Haley and her family attend Mt. Horeb United Methodist Church in Lexington.
Bishop L. Jonathan Holston, resident bishop of the South Carolina Conference of the United Methodist Church, praised Haley’s “notable leadership in our state during difficult times.”
“In the midst of the North Charleston and Emanuel AME shootings, as well as two natural disasters, she has given guidance in very challenging circumstances,” Holston said. “I wish her well in her new role as U.N. ambassador and encourage United Methodists to pray for all of our government leaders at the local, state and national level.”
The Rev. Jeff Kersey, Mt. Horeb’s senior pastor, believes “God’s hand is upon her.”
“She has a chance to change the world through serving there,” Kersey told The State newspaper. “Her experience with the flooding and the Charleston church shooting have all prepared her to solve problems on a bigger scale.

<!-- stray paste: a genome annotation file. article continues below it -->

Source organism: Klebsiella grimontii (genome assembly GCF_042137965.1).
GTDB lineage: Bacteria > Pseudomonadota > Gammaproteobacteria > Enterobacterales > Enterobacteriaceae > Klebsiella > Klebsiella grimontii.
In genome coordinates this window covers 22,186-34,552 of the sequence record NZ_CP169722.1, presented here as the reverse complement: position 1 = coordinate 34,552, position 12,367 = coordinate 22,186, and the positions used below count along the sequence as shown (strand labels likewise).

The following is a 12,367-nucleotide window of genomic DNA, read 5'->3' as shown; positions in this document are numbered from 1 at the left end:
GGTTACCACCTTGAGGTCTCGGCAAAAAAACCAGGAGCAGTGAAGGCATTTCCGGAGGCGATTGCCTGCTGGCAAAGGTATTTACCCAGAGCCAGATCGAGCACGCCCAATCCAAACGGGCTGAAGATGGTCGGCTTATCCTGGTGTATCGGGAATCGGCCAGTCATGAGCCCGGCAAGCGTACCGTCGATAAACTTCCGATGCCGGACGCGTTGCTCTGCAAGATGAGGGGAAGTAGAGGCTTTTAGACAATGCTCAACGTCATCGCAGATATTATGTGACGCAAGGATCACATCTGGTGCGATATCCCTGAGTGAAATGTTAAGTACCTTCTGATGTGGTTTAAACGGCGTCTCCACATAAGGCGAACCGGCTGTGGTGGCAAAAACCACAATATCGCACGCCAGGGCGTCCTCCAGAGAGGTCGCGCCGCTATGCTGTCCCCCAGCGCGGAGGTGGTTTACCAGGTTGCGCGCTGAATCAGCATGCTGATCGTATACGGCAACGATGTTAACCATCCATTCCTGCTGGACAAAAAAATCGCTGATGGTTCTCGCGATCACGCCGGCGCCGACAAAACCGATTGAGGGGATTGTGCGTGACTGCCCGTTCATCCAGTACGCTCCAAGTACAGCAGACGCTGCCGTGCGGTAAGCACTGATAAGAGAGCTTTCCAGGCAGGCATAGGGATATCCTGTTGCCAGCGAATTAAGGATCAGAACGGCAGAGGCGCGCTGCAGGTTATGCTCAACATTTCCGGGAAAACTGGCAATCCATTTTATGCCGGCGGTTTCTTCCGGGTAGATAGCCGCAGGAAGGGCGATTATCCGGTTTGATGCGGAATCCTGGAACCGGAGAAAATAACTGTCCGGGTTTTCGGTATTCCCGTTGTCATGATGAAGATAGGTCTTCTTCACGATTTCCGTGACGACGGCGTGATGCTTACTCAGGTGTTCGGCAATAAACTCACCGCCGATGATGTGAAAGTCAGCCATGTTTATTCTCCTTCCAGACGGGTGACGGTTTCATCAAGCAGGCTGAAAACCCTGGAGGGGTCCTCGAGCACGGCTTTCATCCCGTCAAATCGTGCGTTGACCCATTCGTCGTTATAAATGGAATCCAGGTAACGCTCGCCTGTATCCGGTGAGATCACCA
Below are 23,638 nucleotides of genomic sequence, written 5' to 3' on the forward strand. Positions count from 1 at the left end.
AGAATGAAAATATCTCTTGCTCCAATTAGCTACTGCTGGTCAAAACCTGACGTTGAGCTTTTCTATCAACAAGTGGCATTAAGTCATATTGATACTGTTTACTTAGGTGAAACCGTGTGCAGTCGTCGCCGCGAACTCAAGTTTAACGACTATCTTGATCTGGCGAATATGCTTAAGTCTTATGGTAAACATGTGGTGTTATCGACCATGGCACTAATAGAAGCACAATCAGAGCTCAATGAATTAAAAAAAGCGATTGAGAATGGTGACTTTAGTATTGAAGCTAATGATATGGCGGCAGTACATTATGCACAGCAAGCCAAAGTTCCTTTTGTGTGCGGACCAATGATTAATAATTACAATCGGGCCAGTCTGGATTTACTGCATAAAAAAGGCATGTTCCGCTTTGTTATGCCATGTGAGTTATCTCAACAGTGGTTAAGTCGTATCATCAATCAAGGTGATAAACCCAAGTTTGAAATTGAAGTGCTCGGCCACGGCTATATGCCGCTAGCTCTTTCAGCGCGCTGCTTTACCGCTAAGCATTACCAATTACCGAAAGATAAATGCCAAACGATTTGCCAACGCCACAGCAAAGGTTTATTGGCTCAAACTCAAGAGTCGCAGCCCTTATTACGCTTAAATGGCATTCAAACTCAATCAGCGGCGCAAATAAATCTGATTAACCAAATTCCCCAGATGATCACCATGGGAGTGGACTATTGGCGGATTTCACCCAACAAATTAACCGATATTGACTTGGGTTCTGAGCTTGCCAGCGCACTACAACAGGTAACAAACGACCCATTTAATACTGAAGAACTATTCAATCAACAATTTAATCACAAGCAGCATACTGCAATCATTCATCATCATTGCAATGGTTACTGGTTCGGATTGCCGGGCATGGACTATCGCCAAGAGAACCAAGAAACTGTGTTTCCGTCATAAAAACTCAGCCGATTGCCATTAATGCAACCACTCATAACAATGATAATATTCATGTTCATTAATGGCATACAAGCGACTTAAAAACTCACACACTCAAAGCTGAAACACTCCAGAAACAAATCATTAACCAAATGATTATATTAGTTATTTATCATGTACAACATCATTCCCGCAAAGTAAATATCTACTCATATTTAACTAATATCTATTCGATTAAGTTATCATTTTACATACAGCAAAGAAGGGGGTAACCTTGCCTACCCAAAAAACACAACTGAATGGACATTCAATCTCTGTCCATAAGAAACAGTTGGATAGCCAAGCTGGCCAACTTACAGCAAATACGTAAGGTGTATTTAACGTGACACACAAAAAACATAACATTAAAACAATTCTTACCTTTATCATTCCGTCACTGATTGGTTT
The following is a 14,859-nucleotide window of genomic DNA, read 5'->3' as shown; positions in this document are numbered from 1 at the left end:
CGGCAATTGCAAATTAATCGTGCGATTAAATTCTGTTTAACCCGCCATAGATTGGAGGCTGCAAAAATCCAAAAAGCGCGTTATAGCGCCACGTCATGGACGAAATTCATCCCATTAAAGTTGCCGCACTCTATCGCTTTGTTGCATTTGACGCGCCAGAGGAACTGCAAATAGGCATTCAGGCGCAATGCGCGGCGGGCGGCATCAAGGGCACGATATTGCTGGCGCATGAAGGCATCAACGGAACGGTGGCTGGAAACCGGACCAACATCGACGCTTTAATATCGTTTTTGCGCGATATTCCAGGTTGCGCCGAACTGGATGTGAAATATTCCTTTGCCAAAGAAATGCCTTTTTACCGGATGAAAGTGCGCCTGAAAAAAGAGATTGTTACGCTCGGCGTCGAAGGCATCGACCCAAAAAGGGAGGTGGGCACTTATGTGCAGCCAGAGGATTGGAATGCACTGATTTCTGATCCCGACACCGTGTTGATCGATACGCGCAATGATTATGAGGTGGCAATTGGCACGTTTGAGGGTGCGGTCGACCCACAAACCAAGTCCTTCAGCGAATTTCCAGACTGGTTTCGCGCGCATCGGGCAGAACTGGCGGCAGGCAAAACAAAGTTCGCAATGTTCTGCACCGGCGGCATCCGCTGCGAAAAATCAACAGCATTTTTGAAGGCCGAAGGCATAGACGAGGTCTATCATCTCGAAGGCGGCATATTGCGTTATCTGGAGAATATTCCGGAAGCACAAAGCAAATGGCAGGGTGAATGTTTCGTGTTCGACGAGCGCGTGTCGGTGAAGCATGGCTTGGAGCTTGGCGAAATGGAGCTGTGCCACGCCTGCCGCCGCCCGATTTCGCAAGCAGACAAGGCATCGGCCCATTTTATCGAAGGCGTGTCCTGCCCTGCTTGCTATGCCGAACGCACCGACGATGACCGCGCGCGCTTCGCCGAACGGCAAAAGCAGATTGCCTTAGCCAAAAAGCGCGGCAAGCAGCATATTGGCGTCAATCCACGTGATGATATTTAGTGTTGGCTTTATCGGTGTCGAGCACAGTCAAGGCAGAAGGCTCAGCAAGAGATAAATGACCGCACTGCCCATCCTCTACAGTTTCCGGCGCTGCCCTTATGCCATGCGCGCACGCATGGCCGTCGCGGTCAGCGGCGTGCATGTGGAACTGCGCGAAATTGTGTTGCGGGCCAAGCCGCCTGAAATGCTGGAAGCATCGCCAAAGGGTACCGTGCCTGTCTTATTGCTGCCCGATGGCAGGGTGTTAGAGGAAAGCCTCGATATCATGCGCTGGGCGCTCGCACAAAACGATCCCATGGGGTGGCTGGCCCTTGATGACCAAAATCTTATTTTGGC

“When you walk through our church’s door, there’s a statement there that you are ‘Now Entering the Mission Field.’ I think she’s going to represent the church, Lexington and South Carolina well.”
Haley said the nation “faces enormous challenges here at home and internationally.”
“I am honored that the president-elect has asked me to join his team and serve the country we love as the next ambassador to the United Nations,” she said.
Born in Bamberg, the daughter of Indian immigrants, Haley was elected South Carolina’s first female governor in 2010 and is the youngest governor in the country. Prior to becoming governor, she had represented Lexington County in the State House of Representatives since 2005.